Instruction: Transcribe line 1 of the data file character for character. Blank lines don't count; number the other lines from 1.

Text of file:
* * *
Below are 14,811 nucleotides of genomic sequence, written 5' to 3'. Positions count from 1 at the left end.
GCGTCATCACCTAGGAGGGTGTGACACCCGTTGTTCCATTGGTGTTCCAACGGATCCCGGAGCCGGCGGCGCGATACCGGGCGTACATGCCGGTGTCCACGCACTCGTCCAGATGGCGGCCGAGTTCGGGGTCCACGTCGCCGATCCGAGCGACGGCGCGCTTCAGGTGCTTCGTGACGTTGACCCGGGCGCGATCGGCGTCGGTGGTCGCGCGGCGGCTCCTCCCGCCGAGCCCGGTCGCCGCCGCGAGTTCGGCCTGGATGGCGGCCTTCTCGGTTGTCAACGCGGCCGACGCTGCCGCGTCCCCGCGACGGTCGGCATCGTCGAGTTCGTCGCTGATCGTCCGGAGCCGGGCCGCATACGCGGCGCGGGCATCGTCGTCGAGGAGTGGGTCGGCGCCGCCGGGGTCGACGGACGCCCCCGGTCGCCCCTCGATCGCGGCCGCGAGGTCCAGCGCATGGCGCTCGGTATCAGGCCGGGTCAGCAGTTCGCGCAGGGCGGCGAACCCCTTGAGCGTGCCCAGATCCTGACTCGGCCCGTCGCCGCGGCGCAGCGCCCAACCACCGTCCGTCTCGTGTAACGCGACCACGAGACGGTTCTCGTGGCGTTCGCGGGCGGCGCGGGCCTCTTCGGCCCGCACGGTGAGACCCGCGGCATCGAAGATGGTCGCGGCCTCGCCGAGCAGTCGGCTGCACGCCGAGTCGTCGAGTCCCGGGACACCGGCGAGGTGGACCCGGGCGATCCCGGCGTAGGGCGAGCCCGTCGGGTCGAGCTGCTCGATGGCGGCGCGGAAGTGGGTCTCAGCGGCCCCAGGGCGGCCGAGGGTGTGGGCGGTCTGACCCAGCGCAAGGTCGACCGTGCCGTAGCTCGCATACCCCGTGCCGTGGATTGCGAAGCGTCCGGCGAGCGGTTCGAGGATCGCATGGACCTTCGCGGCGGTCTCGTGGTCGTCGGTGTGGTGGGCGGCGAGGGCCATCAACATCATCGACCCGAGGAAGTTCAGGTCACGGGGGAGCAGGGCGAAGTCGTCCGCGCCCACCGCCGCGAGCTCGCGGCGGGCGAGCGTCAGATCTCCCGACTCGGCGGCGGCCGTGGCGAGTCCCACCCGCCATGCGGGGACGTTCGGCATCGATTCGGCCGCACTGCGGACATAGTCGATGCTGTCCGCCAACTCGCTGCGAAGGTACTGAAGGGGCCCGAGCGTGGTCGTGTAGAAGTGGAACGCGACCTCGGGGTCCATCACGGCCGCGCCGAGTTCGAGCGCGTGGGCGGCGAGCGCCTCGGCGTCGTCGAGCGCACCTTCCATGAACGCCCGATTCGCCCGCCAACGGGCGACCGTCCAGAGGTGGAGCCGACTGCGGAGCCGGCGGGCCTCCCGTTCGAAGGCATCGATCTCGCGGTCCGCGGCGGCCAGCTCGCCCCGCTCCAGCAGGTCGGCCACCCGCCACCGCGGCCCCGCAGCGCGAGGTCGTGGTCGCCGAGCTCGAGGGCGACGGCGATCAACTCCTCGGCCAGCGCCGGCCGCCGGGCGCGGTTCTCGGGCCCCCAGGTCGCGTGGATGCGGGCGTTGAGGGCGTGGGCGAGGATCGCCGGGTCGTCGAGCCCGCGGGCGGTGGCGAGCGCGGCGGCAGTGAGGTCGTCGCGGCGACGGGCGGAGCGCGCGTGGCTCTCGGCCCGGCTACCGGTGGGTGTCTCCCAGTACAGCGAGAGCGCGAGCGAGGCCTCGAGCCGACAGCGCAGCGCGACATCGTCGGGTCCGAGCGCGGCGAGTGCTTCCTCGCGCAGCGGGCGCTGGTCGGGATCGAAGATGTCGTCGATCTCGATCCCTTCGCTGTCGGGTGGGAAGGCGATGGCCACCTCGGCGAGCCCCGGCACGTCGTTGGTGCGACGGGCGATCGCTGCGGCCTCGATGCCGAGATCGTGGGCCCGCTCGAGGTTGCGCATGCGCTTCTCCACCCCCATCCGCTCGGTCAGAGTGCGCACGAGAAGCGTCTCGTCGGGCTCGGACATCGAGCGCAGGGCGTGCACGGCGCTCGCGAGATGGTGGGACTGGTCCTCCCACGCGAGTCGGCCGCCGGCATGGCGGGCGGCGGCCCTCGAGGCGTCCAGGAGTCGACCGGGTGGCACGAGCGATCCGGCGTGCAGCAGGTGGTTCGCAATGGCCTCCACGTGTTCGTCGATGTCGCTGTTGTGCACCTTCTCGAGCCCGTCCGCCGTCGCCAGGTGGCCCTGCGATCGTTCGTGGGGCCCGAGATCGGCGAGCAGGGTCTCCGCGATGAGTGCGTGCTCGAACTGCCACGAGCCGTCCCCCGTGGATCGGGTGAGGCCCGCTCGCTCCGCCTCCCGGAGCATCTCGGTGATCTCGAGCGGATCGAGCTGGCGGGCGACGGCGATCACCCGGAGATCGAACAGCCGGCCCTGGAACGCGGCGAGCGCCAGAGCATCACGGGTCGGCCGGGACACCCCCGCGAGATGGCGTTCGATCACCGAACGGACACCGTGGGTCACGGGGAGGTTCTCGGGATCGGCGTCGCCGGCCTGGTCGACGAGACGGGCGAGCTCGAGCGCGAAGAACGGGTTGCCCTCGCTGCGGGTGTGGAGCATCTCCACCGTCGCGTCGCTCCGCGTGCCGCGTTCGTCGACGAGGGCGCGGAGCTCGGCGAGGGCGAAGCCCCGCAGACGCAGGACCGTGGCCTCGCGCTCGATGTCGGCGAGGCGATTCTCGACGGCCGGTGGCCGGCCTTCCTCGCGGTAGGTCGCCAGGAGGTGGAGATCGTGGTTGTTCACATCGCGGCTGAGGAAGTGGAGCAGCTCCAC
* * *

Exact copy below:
Below are 14,811 nucleotides of genomic sequence, written 5' to 3'. Positions count from 1 at the left end.